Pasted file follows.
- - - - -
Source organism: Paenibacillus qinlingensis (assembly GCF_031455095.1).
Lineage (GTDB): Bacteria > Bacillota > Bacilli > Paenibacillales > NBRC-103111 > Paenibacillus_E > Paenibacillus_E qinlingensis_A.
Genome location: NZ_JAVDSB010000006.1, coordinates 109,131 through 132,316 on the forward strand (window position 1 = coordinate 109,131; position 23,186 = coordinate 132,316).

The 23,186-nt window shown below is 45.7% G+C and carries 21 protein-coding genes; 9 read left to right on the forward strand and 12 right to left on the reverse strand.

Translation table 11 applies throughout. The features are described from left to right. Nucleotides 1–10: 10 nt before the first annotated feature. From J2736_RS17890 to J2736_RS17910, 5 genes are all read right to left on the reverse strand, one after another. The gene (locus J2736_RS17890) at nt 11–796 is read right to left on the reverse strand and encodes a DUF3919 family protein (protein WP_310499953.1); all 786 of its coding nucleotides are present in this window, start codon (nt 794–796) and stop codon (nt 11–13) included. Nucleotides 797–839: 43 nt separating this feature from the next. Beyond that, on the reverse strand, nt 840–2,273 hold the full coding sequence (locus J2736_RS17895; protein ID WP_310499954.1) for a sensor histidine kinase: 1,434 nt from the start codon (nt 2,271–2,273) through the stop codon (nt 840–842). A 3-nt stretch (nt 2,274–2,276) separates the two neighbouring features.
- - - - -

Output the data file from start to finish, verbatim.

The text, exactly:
Source organism: Paenibacillus qinlingensis (assembly GCF_031455095.1).
Lineage (GTDB): Bacteria > Bacillota > Bacilli > Paenibacillales > NBRC-103111 > Paenibacillus_E > Paenibacillus_E qinlingensis_A.
Genome location: NZ_JAVDSB010000006.1, coordinates 109,131 through 132,316 on the forward strand (window position 1 = coordinate 109,131; position 23,186 = coordinate 132,316).

The 23,186-nt window shown below is 45.7% G+C and carries 21 protein-coding genes; 9 read left to right on the forward strand and 12 right to left on the reverse strand.

Translation table 11 applies throughout. The features are described from left to right. Nucleotides 1–10: 10 nt before the first annotated feature. From J2736_RS17890 to J2736_RS17910, 5 genes are all read right to left on the reverse strand, one after another. The gene (locus J2736_RS17890) at nt 11–796 is read right to left on the reverse strand and encodes a DUF3919 family protein (protein WP_310499953.1); all 786 of its coding nucleotides are present in this window, start codon (nt 794–796) and stop codon (nt 11–13) included. Nucleotides 797–839: 43 nt separating this feature from the next. Beyond that, on the reverse strand, nt 840–2,273 hold the full coding sequence (locus J2736_RS17895; protein ID WP_310499954.1) for a sensor histidine kinase: 1,434 nt from the start codon (nt 2,271–2,273) through the stop codon (nt 840–842). A 3-nt stretch (nt 2,274–2,276) separates the two neighbouring features.